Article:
Plan B with the underground Ark goes into full effect, and the lottery results are announced. The effects of the random lottery are devastating. Young married couples are kept together, but people over a certain age will not be allowed into the Ark. Jenny is selected, but a rival coworker with a newborn baby is not. Leo Biederman and his family are selected (the comet was his discovery, after all), but his girlfriend Sarah and her family are not. It’s “Sophie’s Choice” taken to the 12th power.
As the comet looms ever closer, Jenny’s lonely mother commits suicide and her father’s young fiancee leaves him. Ark selectee Leo decides to marry Sarah so that she can go with him, but her family (including her newborn baby brother) are refused permission. Sarah decides not to go to the Ark with Leo. Jenny similarly surrenders her ticket to the Ark in favor of her rival coworker with the newborn baby.
The Messiah team decides on one final course of action: they will impact the Messiah spacecraft on the largest of the two chunks of inbound comet, using the craft’s own nuclear-powered Orion propulsion system in hopes of vaporizing the larger fragment. Most of the crew are given chances to say their tearful goodbyes to their spouses and loved ones in Mission Control before they commit to their suicide course with comet Wolf-Biederman. The plan works. The larger cometary chunk is vaporized, and the Messiah is destroyed in the process. But the smaller chunk of the comet is still on a collision course with Earth. It is expected to impact offshore in the Atlantic, near the eastern seaboard of the United States.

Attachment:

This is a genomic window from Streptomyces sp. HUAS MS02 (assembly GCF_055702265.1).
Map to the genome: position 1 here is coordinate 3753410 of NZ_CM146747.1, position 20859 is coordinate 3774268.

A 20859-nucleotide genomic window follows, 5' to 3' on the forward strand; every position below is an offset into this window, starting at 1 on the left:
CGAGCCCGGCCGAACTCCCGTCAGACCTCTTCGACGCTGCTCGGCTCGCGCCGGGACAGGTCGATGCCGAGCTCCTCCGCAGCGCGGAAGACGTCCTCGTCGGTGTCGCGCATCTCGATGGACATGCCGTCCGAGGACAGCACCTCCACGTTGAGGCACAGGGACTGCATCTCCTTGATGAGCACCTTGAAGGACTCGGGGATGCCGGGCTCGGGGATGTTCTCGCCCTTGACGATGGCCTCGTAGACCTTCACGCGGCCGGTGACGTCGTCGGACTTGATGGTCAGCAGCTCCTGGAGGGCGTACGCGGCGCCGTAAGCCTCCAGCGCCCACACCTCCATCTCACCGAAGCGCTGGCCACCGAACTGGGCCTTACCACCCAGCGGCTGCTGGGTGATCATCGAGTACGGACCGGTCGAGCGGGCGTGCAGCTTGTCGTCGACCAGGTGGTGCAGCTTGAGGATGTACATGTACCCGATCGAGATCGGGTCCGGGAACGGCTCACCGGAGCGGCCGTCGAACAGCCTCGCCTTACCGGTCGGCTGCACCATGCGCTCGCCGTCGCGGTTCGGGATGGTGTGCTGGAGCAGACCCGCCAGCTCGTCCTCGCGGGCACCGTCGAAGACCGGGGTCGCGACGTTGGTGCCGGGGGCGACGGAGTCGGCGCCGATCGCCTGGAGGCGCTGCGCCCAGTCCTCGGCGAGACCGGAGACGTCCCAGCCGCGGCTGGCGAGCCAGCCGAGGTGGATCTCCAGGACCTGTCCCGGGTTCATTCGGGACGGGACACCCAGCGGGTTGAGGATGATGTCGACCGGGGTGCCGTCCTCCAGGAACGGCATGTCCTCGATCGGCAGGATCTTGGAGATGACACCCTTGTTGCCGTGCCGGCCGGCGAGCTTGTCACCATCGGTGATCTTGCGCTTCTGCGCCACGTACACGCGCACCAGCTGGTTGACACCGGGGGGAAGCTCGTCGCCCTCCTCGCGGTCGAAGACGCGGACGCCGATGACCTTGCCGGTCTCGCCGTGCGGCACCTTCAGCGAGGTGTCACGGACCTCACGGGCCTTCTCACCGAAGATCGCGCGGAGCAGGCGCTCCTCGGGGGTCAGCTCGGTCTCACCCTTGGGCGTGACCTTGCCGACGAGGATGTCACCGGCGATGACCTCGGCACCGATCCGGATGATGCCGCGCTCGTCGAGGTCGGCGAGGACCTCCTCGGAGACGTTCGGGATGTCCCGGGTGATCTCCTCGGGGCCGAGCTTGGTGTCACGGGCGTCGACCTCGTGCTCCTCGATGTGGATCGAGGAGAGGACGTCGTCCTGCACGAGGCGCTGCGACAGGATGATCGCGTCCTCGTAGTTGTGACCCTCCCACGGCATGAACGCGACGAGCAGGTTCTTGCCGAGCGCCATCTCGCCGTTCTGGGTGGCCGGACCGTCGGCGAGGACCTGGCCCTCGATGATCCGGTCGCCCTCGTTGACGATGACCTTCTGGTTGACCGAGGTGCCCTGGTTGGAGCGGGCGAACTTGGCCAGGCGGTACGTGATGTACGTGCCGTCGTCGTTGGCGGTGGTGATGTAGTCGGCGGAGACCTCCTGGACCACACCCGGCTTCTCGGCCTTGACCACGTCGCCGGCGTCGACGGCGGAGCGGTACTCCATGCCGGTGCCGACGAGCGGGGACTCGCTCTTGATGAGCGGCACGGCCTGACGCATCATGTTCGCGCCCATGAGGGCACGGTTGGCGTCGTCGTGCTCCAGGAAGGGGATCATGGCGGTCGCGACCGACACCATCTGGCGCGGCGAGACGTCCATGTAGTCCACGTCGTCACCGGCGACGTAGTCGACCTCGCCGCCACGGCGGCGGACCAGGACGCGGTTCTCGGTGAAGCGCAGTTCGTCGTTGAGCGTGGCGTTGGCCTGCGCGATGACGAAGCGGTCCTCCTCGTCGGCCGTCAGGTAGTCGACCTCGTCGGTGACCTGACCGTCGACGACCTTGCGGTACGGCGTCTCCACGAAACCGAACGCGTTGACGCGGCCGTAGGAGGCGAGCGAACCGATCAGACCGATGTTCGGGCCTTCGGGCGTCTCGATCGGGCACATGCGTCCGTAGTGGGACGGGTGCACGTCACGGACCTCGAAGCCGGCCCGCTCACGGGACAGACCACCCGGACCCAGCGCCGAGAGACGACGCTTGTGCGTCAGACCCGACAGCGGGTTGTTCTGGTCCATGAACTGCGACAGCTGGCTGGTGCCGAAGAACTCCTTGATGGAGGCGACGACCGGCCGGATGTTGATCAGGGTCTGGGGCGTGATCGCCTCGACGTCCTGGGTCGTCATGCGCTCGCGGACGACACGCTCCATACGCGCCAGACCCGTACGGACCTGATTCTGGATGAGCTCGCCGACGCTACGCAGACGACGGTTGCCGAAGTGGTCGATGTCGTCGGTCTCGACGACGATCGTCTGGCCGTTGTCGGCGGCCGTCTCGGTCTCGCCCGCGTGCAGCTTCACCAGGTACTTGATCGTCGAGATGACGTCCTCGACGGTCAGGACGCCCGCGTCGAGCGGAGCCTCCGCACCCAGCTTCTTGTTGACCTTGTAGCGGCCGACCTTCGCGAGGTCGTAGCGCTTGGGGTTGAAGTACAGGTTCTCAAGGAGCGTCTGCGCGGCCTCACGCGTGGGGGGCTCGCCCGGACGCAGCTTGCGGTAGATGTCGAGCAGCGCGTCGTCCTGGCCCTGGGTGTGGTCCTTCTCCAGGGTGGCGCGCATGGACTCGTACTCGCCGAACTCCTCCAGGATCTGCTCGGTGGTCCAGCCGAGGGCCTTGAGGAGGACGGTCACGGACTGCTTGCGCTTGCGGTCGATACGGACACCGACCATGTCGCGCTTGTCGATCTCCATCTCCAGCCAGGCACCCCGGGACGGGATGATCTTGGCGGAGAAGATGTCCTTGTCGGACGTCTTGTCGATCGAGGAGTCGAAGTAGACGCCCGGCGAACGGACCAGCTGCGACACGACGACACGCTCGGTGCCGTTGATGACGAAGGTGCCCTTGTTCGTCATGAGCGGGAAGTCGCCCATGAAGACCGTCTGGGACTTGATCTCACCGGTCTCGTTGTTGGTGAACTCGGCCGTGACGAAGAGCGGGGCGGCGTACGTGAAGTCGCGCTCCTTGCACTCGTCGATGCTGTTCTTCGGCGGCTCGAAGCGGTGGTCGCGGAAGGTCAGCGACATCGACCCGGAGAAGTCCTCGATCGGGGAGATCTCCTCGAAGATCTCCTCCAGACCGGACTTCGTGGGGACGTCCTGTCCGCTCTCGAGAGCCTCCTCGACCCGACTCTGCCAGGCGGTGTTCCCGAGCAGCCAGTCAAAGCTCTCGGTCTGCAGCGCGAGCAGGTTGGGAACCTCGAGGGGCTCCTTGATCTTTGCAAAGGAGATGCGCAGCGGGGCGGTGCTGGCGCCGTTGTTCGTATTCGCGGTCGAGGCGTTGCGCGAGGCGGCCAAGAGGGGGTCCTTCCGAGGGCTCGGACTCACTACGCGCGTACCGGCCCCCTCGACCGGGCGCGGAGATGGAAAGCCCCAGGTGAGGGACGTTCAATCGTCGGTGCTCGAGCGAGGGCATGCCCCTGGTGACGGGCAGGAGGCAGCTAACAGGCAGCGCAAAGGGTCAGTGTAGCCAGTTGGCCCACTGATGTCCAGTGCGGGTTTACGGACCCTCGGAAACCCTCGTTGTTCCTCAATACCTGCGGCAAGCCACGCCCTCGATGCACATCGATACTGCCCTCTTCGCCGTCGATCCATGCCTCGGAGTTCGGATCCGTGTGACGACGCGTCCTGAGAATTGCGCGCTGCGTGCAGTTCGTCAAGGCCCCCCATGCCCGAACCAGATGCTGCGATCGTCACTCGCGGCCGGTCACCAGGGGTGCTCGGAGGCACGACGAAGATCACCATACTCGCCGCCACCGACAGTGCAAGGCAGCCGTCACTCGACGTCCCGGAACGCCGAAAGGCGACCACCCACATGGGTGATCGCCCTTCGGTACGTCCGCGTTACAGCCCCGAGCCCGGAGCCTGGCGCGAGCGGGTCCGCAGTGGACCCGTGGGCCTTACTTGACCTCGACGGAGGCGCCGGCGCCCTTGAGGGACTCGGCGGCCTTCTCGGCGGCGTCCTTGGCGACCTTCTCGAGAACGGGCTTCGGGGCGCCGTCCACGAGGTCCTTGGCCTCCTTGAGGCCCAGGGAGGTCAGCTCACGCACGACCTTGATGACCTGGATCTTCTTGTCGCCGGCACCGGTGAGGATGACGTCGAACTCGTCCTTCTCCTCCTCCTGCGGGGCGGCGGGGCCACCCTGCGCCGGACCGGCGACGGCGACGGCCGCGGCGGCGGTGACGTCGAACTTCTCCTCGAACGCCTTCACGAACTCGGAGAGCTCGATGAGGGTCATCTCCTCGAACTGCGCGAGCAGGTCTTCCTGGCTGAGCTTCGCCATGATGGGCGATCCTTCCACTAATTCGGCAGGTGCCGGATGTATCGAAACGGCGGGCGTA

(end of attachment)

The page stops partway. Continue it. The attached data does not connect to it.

A heartsick Leo leaves his Ark-bound bus, steals a dirt bike, and finds Sarah’s family hopelessly gridlocked in traffic as people flee in blind panic. Sarah’s mother (Denise Crosby) gives Sarah her baby brother and tells Leo to take care of her children. Leo takes his young wife Sarah and the baby on the bike as they head for higher ground.
In one of the most heart-wrenching and almost physically painful moments in the entire movie, Jenny reunites with her estranged father on the very beach where they once played when she was five years old. The comet hits the Atlantic. A giant, freakishly large tsunami is about to crash upon the shoreline. Jenny, her voice trembling, clutches her father closely, and says with the vulnerability of a frightened little girl, “Daddy…?”
I’m not crying, you’re crying.
(*composes self *)
… okay, moving on.